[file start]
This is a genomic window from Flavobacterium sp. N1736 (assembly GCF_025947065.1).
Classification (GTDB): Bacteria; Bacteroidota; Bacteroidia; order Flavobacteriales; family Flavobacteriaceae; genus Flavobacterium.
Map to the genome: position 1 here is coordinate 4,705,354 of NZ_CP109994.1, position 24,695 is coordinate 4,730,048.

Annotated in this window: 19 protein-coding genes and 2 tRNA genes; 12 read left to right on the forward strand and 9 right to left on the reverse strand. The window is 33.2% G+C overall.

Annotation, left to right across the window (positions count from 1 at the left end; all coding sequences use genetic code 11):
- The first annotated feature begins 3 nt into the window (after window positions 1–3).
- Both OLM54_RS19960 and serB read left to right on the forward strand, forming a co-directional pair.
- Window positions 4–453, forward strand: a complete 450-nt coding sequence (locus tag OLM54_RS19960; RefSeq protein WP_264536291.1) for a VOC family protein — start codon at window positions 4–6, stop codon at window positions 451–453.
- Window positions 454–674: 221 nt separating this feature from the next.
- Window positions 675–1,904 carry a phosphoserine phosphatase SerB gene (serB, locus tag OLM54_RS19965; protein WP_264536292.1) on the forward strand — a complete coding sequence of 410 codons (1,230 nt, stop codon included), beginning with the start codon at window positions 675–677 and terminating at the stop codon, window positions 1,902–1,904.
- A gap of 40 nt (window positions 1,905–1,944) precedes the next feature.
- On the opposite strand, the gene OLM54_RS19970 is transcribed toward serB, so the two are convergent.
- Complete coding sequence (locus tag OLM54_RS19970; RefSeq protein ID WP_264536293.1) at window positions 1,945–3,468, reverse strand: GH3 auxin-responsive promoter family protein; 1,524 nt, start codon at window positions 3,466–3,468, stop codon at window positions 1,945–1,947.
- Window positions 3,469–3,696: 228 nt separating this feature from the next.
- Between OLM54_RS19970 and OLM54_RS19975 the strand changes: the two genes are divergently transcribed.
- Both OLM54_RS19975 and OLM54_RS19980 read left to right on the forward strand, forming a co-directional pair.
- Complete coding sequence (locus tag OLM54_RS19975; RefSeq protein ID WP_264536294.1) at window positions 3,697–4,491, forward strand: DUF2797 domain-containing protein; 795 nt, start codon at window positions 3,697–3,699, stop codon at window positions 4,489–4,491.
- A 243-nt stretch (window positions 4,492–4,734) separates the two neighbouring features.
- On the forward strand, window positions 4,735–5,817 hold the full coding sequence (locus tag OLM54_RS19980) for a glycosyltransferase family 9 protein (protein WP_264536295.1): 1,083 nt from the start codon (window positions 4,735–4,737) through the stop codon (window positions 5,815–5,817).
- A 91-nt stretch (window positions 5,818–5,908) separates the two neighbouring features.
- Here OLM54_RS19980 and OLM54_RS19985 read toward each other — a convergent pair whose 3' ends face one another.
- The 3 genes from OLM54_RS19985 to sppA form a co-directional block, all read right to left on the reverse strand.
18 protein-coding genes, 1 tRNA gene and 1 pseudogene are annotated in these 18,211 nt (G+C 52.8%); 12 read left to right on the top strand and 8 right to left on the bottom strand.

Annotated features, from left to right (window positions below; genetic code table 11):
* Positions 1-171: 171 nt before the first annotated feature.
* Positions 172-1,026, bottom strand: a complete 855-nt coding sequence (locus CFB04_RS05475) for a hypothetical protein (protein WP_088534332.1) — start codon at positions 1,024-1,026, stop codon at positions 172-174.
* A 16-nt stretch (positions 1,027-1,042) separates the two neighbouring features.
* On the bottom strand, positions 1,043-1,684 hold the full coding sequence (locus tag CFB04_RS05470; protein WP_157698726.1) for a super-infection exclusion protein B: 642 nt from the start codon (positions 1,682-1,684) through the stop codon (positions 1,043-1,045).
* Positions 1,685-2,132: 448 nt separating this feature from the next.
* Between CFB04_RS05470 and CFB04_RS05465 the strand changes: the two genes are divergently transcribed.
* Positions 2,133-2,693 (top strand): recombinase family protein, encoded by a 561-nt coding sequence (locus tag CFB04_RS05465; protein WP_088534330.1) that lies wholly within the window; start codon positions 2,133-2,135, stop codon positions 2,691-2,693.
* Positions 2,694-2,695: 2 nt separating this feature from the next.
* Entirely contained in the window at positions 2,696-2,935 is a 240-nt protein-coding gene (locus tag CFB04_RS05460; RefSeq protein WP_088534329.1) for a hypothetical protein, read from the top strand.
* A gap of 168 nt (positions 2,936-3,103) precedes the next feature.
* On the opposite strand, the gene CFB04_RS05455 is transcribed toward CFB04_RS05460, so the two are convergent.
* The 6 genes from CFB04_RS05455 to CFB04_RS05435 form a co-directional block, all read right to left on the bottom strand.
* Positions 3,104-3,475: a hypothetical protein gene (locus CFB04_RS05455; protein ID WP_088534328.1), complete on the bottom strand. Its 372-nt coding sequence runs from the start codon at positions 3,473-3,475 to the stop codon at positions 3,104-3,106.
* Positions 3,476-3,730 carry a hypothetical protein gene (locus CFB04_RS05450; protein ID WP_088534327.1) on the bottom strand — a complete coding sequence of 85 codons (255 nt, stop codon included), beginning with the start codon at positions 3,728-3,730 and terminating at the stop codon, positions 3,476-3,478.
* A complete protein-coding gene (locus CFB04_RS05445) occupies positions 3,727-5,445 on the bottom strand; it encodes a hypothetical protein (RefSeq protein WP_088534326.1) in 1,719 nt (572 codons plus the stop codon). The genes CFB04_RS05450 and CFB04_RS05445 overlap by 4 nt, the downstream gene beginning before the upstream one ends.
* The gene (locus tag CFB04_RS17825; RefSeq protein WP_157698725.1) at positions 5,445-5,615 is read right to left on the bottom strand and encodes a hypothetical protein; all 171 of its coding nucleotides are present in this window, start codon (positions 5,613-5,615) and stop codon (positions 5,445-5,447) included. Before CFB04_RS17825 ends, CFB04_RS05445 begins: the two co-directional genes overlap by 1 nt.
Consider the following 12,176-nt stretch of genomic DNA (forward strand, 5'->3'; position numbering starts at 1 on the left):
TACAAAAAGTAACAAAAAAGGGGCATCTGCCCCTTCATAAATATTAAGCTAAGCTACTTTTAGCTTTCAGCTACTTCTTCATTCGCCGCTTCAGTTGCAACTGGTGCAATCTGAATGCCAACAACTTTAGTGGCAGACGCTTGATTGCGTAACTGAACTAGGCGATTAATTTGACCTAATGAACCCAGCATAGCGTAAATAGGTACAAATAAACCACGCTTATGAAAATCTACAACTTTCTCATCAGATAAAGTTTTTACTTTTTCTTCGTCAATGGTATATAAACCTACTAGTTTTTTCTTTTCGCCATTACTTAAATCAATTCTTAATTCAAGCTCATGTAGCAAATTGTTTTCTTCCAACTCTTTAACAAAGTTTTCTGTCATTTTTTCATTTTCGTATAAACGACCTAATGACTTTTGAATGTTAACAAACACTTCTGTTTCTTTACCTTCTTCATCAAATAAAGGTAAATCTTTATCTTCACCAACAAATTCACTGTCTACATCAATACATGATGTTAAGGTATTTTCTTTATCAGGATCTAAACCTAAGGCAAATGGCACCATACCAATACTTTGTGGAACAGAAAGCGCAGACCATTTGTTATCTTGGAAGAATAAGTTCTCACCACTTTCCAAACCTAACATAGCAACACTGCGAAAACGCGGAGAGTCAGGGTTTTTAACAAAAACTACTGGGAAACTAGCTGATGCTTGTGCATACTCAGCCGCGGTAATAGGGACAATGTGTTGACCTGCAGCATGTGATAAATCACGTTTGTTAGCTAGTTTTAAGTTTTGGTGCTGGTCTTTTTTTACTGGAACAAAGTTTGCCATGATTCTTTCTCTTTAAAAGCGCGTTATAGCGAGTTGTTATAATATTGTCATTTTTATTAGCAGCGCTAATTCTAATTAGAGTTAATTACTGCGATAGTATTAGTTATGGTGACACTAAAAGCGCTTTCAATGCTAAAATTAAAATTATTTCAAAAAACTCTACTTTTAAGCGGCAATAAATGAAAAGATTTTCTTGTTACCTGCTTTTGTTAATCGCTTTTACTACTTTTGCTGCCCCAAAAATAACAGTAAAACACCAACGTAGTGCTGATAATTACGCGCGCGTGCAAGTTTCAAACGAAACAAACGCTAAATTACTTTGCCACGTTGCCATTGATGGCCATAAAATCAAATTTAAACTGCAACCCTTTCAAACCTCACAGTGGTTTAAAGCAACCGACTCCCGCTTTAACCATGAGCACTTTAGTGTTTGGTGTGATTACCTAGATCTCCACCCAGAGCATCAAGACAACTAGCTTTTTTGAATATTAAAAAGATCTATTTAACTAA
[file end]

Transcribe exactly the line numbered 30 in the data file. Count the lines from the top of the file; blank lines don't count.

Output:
* Between CFB04_RS05470 and CFB04_RS05465 the strand changes: the two genes are divergently transcribed.